Maximizing Prepaid and Reloadable Cards for Points and Miles: Reloadable Strengths and Weaknesses
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Update: You can no longer purchase Vanilla Reload cards using a credit card and Vanilla Reloads are no longer available in Office Depot.
This week TPG contributor Jason Steele took us through the basics of Maximizing Prepaid and Reload Cards for Points and Miles with a series including Maximizing Reload Cards for Points and Miles: Vanilla vs. Green Dot vs. PayPal vs. REloadit and Maximizing Prepaid / Reloadable and Reload Cards For Points And Miles – Choosing Which Credit Card To Use.Today he continues with a comparison of the major prepaid/reloadable cards out there that you can use in conjunction with these reloads to earn the most miles and points possible and discusses the strengths and weaknesses of each based on his own experiences using them.
How many cards are there: I am aware of six different cards compatible with Vanilla reloads.
Which is my favorite: Bluebird is the clear leader because the card is free, reloading it with up to $500 costs $3.95 and it has a lot of features that make it a versatile product.
Strengths: Bluebird bill pay is quick, easy, and free, you can use it as a debit/checking alternative to transfer money to other cardholders as well as to issue checks to pretty much anyone else. There is no monthly fee for this card, and American Express seems to have no issues with cardholders using the card to the limits of its stated terms.
Weaknesses: There is a $1,000 daily load limit and $5,000 limit per calendar month, and a total limit of $10,000.
My experiences: I was using the standard American Express Prepaid card before Bluebird was released. I was happy with the Amex Prepaid, but I had to visit ATMs and pay some fees to do so. I have had absolutely no issues loading Vanilla Reloads to Bluebird cards. You can only order one Bluebird card per person.
GREEN DOT COMPATIBLE CARDS
How many cards are there: I counted 188 different prepaid cards that are compatible with Green Dot. You can browse a list here. Many of these, such as the ADP Total Pay card are used by payroll services and are not available to the general public.
What are the most popular compatible prepaid cards available to the general public: 24/7 Card, AccountNow, American Express Prepaid Card, American Express Serve, Green Dot Prepaid cards, and Walmart Prepaid Visa Card.
Strengths: The “Classic” version of this card has a one-time activation fee of $4.95 that is applied at the first load. After that, loads from Green Dot or the REloadit network carry no charges. ATM withdrawals are $2.50 each, but there is a bill pay system that makes ATM use unnecessary.
Weaknesses: Their bill pay interface is a little clunky to log into, but once there it appears to have the same functionality and back end as bill pay web sites in use at other banks and credit unions. There is a $1 fee for each purchase, so don’t leave home with this card. Also, stay away from their “Gold” Card as it has a $9.95 monthly fee. The deposit limit is $1,500.00 per day, $9,500.00 in a 30-day period.
My experiences: I initially ordered a Gold card that claimed to waive the monthly fee if I loaded $2,500 a month. I loaded nearly $3,000 with REloadit cards, but nevertheless, I was still charged a $9.95 monthly fee. Their telephone representative claimed that I actually had to load the $2,500 using direct deposit to avoid this fee, even though their posted terms clearly contradicted that assertion. I attempted to speak with a supervisor about this fee, but I was hung up on and charged an additional $1.00 for speaking with a telephone representative. The Gold card’s terms have now changed and no longer list such a waiver.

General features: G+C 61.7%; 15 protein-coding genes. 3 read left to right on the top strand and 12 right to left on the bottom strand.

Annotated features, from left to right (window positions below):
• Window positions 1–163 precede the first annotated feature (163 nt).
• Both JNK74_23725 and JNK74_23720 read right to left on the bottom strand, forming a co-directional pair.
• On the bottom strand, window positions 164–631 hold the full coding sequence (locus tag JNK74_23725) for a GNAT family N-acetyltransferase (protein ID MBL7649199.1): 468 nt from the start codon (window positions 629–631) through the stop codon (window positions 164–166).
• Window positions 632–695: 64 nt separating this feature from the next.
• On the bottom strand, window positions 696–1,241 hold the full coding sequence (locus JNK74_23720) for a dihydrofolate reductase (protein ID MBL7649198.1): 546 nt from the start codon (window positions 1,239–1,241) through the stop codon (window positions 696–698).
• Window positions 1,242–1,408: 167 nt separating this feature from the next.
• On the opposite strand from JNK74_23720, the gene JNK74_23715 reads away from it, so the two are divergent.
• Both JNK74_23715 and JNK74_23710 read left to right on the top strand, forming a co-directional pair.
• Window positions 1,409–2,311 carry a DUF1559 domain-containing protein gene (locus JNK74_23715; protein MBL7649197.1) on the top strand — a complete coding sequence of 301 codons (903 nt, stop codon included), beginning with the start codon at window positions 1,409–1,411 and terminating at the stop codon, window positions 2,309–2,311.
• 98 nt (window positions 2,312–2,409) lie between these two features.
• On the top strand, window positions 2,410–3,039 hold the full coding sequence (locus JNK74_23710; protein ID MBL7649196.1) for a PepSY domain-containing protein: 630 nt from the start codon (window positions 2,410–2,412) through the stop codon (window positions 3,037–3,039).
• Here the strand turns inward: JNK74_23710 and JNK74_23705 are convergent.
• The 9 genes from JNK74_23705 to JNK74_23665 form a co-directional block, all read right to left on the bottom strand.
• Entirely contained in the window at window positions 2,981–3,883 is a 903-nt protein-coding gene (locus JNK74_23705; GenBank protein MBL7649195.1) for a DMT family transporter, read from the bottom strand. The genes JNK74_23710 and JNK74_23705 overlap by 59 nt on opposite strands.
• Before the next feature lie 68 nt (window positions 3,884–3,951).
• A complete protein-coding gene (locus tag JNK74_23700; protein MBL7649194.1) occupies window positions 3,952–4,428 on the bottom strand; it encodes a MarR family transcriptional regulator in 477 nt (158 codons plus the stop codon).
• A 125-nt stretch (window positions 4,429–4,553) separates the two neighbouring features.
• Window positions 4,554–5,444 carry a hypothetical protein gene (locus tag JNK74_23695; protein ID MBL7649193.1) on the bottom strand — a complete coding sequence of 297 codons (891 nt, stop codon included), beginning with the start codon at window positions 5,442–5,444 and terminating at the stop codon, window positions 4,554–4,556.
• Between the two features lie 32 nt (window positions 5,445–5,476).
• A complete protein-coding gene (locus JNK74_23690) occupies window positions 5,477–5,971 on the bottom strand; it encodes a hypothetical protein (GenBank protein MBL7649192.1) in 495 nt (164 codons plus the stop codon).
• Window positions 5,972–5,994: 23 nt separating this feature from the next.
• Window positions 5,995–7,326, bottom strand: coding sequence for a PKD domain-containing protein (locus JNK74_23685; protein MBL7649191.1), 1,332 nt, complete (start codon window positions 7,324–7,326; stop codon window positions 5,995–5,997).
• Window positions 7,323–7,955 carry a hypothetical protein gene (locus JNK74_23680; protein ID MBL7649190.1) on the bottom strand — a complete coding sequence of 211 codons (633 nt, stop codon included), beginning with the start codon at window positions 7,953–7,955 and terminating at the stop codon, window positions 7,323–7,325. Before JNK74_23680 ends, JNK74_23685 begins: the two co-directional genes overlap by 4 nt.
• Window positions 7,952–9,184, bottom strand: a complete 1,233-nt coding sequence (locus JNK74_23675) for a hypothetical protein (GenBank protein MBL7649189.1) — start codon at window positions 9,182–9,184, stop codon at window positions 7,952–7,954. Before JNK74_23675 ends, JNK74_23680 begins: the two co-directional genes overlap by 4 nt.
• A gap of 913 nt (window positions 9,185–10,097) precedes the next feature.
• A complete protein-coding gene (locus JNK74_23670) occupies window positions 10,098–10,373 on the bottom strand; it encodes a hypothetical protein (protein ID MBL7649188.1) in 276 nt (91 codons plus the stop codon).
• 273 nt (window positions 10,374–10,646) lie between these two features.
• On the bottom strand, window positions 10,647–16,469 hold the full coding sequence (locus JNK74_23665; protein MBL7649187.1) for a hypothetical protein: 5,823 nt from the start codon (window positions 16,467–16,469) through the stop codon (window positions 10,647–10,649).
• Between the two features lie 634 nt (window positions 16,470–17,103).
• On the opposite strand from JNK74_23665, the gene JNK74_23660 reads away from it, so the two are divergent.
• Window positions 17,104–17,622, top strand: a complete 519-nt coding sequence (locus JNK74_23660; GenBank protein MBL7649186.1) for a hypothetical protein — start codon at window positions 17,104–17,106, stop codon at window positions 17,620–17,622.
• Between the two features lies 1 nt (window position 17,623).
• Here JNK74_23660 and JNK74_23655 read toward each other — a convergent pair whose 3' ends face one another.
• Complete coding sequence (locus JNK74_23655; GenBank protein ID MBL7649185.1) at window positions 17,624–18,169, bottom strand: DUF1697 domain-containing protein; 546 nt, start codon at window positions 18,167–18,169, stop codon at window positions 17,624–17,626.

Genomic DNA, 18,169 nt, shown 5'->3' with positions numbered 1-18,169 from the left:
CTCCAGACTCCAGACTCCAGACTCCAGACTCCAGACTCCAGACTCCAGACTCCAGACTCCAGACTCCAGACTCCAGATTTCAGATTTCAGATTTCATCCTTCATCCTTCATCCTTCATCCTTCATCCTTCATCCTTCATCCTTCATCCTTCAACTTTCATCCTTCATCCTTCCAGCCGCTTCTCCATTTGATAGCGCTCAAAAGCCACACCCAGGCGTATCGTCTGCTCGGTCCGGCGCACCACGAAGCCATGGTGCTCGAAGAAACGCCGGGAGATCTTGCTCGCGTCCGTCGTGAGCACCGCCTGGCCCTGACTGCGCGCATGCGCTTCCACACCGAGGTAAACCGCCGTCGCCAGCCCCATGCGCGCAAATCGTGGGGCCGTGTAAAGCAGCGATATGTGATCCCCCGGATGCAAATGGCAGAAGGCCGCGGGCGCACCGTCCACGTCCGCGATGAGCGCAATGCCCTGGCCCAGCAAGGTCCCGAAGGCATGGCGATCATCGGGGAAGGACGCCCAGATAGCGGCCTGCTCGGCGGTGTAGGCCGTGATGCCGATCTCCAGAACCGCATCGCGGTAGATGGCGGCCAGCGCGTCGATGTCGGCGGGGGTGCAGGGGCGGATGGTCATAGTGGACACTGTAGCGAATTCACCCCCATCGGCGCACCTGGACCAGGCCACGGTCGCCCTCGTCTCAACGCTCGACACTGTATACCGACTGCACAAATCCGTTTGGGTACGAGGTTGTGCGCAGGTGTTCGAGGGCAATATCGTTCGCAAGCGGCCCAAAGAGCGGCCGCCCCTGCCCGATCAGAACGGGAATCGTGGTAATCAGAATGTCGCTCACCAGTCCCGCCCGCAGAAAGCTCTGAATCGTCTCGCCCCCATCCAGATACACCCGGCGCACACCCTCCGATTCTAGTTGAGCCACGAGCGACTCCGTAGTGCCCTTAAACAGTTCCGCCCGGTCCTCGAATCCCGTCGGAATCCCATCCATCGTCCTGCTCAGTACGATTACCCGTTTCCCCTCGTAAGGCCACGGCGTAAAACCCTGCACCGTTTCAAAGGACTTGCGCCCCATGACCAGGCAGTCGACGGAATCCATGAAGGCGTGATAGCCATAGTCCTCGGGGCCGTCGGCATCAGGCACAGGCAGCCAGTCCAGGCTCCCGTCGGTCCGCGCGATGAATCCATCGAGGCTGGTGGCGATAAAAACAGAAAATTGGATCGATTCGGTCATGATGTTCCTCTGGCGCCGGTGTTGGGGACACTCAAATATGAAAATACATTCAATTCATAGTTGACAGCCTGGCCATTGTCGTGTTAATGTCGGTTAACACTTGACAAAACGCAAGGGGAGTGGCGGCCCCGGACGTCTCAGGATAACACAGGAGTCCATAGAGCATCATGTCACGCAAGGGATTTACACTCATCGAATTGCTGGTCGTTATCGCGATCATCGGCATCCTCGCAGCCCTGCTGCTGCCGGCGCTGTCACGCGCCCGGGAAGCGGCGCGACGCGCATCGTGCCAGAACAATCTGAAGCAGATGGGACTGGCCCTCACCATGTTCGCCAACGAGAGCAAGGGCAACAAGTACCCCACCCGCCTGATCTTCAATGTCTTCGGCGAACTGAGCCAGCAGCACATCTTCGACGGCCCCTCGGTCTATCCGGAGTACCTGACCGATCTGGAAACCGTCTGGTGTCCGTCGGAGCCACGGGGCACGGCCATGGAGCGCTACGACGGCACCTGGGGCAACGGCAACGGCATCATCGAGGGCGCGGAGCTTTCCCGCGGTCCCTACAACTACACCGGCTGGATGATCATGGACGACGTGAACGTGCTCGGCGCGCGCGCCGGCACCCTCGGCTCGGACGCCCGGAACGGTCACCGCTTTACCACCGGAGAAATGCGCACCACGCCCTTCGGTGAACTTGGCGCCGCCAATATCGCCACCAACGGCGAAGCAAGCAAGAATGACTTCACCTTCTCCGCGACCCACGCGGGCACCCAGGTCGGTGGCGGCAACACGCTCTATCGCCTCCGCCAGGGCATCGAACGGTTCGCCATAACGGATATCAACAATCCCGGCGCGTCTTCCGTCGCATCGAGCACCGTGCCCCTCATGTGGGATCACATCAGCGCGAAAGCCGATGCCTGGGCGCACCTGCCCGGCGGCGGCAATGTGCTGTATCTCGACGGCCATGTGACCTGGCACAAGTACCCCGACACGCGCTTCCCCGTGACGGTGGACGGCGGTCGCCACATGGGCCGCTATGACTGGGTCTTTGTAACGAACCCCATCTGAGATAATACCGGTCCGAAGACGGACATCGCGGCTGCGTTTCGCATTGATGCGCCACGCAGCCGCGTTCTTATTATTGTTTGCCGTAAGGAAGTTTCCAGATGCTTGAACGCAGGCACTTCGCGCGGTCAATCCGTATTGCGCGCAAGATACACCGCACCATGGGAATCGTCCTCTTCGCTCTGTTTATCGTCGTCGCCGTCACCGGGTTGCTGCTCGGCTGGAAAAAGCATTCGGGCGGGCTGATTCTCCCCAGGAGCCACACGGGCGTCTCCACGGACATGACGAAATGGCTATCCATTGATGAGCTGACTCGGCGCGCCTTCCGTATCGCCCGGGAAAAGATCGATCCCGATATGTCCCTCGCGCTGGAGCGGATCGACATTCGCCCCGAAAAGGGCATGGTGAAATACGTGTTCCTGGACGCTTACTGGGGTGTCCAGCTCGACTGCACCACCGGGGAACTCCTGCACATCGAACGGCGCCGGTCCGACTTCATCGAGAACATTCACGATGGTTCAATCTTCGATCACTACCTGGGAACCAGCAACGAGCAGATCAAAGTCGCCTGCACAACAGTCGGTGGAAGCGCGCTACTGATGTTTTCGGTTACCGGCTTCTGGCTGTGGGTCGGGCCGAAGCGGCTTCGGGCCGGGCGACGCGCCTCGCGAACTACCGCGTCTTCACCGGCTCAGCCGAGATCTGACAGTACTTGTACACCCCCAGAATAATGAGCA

PAYPAL LOAD MONEY COMPATIBLE CARDS
How many cards are there: Just one – the PayPal Prepaid MasterCard and by extension, an online PayPal account that you link.
Strengths: This card can also be loaded through the REloadadit, Green Dot, and possibly Vanilla reloads. Vanilla reload cards feature the NetSpend logo and the PayPal website mentions compatibility with NetSpend. In theory, one could transfer funds from their PayPal account directly to their bank account, though this could raise some red flags and get your account frozen.
Weaknesses: No ATM access or online bill pay, although the standard PayPal debit offers ATM access for $1 per transaction plus the amount charged by the ATM owner. Then, there is the fact that PayPal will shut down the accounts of those who they feel are abusing their system.
My experiences: I haven’t read many reports of PayPal freezing accounts of those who use it to meet their credit cards’ minimum spending requirements. After TPG’s experience of getting a warning after funding his PayPal account then transferring the funds to his bank account, I decided to stay clear of this technique.
How many cards are there: There are 15 different cards that will accept money from REloadit prepaid cards.
What are the most popular compatible prepaid cards available to the general public: AccountNow, Paypal, NetSpend prepaid debit cards. In addition, the PayPower card is usually sold where REloadit cards are sold.
Which is my favorite: Within the REloadit network as well, the AccountNow “Classic” card offers the best combination of low fees, bill pay, and compatibility across different networks. NetSpend cards appear to have many of these strengths, but there are numerous reports of accounts being frozen after exceeding arbitrary limits of loading and withdrawal.
What have been your experiences with these prepaid, reloadable debit cards? Any that work better than others, or have features that you find useful? Share your experiences below!
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